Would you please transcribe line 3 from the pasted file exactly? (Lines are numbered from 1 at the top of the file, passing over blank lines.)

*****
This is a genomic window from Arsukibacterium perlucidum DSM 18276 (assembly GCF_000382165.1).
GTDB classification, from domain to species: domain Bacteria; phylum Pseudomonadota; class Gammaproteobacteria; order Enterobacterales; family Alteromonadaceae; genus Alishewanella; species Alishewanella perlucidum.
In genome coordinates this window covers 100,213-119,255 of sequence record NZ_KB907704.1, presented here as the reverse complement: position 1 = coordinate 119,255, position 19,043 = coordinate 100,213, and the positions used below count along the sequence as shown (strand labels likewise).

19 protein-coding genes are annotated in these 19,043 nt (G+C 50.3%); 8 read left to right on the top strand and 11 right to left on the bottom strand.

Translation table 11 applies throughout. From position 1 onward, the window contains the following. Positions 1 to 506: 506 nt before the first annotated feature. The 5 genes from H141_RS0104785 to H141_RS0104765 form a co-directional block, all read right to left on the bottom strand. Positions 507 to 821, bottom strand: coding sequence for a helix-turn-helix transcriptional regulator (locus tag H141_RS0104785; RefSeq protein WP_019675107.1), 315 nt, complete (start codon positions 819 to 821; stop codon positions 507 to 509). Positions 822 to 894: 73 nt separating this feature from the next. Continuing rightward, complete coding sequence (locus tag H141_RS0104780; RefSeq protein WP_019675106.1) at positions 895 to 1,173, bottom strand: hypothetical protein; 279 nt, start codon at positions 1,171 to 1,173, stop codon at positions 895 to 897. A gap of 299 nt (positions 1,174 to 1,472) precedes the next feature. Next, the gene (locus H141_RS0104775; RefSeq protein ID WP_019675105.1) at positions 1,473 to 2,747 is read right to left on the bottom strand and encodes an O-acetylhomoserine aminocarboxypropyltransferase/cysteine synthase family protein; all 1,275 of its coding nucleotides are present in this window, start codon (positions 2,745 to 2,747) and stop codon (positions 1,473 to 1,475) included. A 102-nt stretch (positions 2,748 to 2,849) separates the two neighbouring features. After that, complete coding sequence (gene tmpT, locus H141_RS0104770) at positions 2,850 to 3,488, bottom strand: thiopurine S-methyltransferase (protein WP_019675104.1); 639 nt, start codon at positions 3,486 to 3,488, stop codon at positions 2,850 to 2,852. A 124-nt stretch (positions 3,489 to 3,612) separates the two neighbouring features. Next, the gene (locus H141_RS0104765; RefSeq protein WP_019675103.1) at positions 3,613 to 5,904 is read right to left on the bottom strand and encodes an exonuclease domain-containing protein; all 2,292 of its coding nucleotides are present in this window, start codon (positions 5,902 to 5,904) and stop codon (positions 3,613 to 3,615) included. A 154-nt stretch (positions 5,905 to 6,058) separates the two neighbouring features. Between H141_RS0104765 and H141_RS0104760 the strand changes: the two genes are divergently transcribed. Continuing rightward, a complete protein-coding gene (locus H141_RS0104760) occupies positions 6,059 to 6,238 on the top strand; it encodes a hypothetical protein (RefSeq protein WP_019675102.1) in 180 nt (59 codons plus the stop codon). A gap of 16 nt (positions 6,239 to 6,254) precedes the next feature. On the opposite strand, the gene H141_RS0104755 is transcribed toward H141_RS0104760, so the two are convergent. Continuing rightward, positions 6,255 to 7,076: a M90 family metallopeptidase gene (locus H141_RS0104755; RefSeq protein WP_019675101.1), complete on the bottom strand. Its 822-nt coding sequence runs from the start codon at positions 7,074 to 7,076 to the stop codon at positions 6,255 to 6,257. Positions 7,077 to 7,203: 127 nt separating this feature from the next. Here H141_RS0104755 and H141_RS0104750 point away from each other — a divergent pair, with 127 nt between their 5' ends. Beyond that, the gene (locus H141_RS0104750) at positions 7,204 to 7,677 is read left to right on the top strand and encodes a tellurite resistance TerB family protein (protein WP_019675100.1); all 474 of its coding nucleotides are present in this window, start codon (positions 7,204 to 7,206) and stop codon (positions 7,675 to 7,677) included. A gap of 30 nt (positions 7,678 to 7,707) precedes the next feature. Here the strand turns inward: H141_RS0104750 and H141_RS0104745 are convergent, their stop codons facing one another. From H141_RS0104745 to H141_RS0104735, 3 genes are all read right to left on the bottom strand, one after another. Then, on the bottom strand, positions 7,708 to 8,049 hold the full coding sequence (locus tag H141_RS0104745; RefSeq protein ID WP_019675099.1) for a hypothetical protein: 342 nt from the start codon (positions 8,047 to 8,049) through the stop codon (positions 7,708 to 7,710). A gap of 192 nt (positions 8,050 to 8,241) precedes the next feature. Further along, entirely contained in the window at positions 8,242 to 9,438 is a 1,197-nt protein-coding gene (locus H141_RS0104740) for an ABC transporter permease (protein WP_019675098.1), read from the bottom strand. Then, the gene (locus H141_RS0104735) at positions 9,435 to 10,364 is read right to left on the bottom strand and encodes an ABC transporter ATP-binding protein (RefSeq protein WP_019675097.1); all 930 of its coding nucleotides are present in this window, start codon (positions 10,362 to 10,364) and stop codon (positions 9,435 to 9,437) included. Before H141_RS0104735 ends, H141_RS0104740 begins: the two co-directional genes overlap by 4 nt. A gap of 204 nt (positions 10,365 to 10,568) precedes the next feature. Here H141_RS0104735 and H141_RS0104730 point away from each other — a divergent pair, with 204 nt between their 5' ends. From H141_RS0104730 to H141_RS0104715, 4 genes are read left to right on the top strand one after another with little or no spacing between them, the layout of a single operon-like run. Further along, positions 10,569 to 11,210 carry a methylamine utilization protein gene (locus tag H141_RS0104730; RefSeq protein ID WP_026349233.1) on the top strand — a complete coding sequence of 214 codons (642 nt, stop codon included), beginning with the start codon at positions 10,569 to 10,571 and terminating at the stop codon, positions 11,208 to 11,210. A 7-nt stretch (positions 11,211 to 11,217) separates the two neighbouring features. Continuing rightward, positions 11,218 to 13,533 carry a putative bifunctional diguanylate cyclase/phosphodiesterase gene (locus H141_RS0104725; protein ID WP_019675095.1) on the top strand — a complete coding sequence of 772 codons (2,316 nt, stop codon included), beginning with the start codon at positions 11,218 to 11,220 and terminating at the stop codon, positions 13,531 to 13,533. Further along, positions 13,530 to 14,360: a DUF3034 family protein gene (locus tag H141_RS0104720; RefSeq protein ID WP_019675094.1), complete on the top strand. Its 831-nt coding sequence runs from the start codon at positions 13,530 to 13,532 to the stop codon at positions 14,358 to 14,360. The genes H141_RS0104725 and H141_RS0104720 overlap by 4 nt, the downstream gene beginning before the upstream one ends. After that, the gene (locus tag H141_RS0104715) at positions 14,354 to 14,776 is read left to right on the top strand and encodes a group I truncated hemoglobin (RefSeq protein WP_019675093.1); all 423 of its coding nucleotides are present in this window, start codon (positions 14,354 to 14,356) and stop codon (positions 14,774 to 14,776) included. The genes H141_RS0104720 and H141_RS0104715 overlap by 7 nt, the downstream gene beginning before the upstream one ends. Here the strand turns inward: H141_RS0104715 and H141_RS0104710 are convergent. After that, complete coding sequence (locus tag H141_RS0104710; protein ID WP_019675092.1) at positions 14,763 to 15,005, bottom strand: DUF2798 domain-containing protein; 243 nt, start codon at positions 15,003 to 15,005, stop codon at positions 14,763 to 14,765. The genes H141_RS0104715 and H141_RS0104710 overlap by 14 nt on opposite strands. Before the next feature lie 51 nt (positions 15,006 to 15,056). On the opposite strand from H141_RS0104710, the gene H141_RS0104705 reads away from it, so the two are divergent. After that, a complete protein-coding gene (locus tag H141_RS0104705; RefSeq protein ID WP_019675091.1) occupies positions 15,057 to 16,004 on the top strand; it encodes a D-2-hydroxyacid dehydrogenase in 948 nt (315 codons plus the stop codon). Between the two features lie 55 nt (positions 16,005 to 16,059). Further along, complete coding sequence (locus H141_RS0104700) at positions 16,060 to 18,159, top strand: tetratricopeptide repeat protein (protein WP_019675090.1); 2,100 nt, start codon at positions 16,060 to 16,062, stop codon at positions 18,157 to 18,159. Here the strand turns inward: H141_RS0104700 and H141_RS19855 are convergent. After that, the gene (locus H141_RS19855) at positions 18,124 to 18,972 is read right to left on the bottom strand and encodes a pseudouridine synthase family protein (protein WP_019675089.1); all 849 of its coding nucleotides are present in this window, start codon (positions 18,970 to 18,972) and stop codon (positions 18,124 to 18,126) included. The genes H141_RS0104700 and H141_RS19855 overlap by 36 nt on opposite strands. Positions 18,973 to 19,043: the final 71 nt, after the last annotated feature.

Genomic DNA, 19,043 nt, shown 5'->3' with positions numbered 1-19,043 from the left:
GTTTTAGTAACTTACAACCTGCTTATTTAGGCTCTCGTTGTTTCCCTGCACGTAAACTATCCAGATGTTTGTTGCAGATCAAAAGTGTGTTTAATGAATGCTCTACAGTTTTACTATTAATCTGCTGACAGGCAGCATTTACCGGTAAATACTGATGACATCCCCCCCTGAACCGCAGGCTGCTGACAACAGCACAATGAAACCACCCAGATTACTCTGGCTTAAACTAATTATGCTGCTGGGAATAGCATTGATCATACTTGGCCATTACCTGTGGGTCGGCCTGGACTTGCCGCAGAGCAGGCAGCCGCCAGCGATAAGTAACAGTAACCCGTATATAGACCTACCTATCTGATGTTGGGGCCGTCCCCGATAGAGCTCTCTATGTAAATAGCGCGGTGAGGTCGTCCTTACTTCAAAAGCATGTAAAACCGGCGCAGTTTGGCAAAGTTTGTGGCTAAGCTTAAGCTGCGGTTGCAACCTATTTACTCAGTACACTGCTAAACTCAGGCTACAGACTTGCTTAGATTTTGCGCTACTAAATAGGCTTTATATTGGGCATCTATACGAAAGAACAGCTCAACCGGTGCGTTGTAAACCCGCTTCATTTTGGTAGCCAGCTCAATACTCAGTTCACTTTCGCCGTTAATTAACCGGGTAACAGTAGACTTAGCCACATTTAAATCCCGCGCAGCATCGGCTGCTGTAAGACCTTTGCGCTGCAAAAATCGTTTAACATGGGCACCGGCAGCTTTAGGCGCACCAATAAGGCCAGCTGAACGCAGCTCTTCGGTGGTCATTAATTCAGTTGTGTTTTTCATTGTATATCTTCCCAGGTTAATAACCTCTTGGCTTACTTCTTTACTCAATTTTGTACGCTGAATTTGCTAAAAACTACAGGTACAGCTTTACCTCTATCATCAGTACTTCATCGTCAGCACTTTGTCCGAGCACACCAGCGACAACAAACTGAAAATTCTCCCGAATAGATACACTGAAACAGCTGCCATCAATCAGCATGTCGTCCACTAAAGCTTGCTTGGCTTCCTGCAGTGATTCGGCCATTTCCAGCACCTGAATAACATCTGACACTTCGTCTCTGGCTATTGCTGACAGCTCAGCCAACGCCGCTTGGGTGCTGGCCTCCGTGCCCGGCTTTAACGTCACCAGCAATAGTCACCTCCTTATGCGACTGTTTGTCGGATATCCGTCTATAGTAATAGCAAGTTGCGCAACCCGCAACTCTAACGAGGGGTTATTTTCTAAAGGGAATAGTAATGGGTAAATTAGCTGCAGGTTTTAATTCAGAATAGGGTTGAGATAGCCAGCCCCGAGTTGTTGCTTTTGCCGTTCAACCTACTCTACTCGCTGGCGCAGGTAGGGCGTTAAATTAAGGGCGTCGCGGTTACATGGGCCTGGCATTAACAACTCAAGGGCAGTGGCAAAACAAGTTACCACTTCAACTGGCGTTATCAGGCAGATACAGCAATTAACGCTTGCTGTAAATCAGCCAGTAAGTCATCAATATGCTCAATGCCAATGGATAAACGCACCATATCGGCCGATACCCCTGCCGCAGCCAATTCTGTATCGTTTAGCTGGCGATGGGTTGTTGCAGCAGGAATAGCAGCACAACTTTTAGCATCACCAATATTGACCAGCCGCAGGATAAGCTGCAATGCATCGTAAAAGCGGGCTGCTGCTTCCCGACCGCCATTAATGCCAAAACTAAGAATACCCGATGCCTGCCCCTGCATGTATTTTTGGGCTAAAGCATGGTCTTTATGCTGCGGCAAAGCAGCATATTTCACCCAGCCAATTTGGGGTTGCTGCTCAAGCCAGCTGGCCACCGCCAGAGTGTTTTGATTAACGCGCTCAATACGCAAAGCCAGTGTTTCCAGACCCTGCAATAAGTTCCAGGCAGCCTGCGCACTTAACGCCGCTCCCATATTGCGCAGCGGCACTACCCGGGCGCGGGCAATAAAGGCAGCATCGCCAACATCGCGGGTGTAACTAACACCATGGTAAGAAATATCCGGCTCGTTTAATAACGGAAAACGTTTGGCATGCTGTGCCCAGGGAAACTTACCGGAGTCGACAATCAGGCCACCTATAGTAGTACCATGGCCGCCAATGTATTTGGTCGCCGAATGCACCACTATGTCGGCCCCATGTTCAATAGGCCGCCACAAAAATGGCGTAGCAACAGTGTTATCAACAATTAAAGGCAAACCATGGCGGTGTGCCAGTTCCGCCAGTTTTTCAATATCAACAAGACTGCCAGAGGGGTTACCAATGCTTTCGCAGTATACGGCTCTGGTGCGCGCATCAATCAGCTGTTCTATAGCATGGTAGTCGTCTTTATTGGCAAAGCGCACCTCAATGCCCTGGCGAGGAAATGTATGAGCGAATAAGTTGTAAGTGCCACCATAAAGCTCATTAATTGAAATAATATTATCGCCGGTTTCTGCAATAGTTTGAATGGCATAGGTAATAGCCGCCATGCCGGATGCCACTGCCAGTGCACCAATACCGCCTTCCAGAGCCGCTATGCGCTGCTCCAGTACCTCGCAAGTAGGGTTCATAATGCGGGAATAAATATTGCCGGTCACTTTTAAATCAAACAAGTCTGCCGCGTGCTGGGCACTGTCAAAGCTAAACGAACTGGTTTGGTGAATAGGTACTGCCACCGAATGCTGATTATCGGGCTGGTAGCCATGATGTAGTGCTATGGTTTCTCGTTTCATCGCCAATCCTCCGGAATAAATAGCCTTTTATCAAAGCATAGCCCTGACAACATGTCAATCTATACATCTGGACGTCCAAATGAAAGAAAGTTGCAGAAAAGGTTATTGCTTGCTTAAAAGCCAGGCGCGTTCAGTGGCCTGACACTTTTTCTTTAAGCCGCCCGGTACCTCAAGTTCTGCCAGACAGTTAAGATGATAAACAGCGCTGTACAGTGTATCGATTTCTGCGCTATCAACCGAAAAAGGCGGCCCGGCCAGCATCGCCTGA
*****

In genome coordinates this window covers 100,213-119,255 of sequence record NZ_KB907704.1, presented here as the reverse complement: position 1 = coordinate 119,255, position 19,043 = coordinate 100,213, and the positions used below count along the sequence as shown (strand labels likewise).